Jammer's Review

Star Trek: Deep Space Nine



Air date: 11/1/1993
Teleplay by Evan Carlos Somers and Steven Baum and Michael Piller & James Crocker
Story by Evan Carlos Somers
Directed by Winrich Kolbe

Review by Jamahl Epsicokhan

Ensign Melora (Daphne Ashbrook), an Elysian woman confined to a wheelchair due to her homeworld's lower natural gravity, is temporarily assigned to DS9, bringing with her a chip on her shoulder and a defensive attitude that the fascinated Bashir instantly finds challenging. Meanwhile, and old "friend" that Quark testified against (Peter Crombie) and had sent to prison years ago comes to the station and threatens to kill the Ferengi barkeep.

"Melora" is another small DS9 drama about unique perspectives, but this episode doesn't really seem know what it wants to say. It merely rambles with dialog scenes that don't really have any long-term significance to Melora's situation—and Melora herself thus comes off as a severely undefined character. First the story makes Melora unlikable and closed-off (she wants to be completely independent and attacks anyone who tries to give her help), then it suddenly makes her open to possibilities when Bashir far-too-easily stumbles over a medical procedure that could allow her to walk in normal gravity—an idea that, dramatically, is both too obvious and doesn't offer any interesting insights.

What really hurts are two awkward, forced Runabout scenes. One involves Dax and Melora talking about "romance in Starfleet," which feels so oddly out of place and is directed with such uncertainty that the scene seems to belong in a soap opera. The other big mistake is the finale where the bad guy from the B-plot takes Melora, Quark, and Dax hostage in a Runabout, and is resolved with the corny idea of Melora disabling the gravity to subdue him. The best summary of this ending would be to take the word "clever," find a word that means the exact opposite, and apply it appropriately.

The episode isn't awful; some of the Bashir/Melora chemistry works, particularly the scene where Bashir deconstructs Melora's sarcastic defensiveness with equally pointed remarks. But proceed with caution—this episode doesn't end up saying much of anything.

Previous episode: Cardassians
Next episode: Rules of Acquisition

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5 comments on this review

Robert - Mon, Dec 12, 2011 - 10:59am (USA Central)
I just recently watched Melora. It was an interesting concept, but they made a mess of it. I thought the wheelchair and the braces were anachronistic. By the 24th century, we could surely have a wheelchair which can go over obstacles, and some sort of suit which can aid in walking. That suit looked like something from the 1940's. And I can imagine someone being from a low gravity planet, but not THAT low, if gravity were as low as she was used to, her home planet couldn't even retain an atmosphere. But I can overlook those details. And Bashir being amazed at low gravity seems peculiar. We viewers might be amazed by low gravity, but people in star Fleet would be used to it.

I agree, the episode doesn't seem to know what it wants to say. The part about where completing the therapy means you can never go home again seems to come out of nowhere. We seem to get nothing more out of this episode than "buildings should be wheelchair accessible", which is a good message, but hardly groundbreaking. But does accommodating people with handicaps end there? Why is a treatment that lets people walk unassisted a bad thing? That's the sort of thing we are supposed to expect from the future.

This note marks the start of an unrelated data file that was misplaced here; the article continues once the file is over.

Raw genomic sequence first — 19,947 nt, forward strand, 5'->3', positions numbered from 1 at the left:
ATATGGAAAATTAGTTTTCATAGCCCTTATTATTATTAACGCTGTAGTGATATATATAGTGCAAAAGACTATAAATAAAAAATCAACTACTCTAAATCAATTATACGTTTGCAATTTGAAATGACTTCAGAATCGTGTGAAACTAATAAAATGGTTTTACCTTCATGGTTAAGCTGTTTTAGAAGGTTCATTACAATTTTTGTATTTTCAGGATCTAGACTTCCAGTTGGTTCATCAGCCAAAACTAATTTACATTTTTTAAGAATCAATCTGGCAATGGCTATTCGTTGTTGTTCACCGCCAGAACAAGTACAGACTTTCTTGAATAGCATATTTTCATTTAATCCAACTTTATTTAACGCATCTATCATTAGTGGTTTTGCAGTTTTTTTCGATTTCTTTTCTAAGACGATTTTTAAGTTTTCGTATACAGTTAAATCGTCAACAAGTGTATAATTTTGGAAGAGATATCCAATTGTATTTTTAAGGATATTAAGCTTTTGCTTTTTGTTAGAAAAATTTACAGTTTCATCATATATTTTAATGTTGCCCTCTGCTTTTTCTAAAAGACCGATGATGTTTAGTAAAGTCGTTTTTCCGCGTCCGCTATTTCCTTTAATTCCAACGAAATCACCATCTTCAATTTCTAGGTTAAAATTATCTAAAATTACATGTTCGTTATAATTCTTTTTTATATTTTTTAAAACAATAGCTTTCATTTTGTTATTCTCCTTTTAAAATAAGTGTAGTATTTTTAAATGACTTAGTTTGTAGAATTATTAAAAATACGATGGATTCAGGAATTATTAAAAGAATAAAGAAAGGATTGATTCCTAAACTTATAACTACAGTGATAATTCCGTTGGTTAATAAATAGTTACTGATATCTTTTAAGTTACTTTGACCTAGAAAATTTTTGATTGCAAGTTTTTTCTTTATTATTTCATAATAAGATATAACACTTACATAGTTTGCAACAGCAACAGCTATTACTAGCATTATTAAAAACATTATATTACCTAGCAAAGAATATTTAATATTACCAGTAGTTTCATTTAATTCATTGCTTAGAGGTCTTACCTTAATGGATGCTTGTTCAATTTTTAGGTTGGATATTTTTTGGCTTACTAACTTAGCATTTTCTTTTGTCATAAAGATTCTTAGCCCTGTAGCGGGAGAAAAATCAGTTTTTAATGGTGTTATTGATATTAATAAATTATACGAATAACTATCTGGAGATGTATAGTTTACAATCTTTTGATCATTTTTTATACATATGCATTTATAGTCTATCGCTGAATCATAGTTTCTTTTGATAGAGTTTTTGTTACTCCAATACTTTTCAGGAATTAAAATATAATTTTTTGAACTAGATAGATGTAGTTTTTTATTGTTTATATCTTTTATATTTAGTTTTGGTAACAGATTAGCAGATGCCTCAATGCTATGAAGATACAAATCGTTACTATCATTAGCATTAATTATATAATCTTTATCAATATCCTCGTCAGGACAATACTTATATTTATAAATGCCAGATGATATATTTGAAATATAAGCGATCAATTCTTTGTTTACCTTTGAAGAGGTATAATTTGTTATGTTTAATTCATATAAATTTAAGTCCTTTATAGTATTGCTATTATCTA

LastDawnOfMan - Thu, Aug 9, 2012 - 6:20pm (USA Central)
Agree that the doctor being so "amazed" by low gravity was just ludicrous. And the arbitrary restriction that the cure would not allow her to ever use low gravity again because it would "confuse her motor neurons" was just pitiful. Sounded like bad science out of the 19th century. This episode, where they can't even figure out how to make decent wheelchairs, or powered exoskeletons, really badly contrasts with later episodes, where they, for instance, know how to analyze and transport an entire universe. I mean, really? I think the idea for this character had a lot of potential, but why not think it through a little better? I would have liked to see her in future episodes had they worked her scenario out in halfway sane fashion.
azcats - Tue, Oct 1, 2013 - 2:00pm (USA Central)
my favorite part was when Bashir "Bashir deconstructs Melora's sarcastic defensiveness with equally pointed remarks"

fun dialogue. the rest? meh.
Kotas - Tue, Oct 22, 2013 - 3:34pm (USA Central)

Very sappy, but it could have been worse. I give it a "meh" rating.

Dusty - Wed, Feb 26, 2014 - 6:17am (USA Central)
Mediocre, but not as bad as I feared--just another example of the writers figuring out what worked on this show ('Vortex', 'Necessary Evil' and their ilk) and what didn't ('Q-Less', 'The Passenger', and this). Melora's character started out unbearable and turned out okay. The "handicapped person OF THE FUTURE" thing was heavy-handed and sappy, and Bashir found the cure way too easily. Basically, the characters kind of worked but the story didn't. It was too convenient and simplistic for a show like DS9, and nothing really meaningful was said.

(Did anyone else notice that not even the writers could figure out why Melora survived a phaser shot to the chest? The best they could do was have Bashir speculate for one sentence about "neuro-stimulants." Groan. The more I think about this plot the more it's going to disintegrate. I'll just stop now.)

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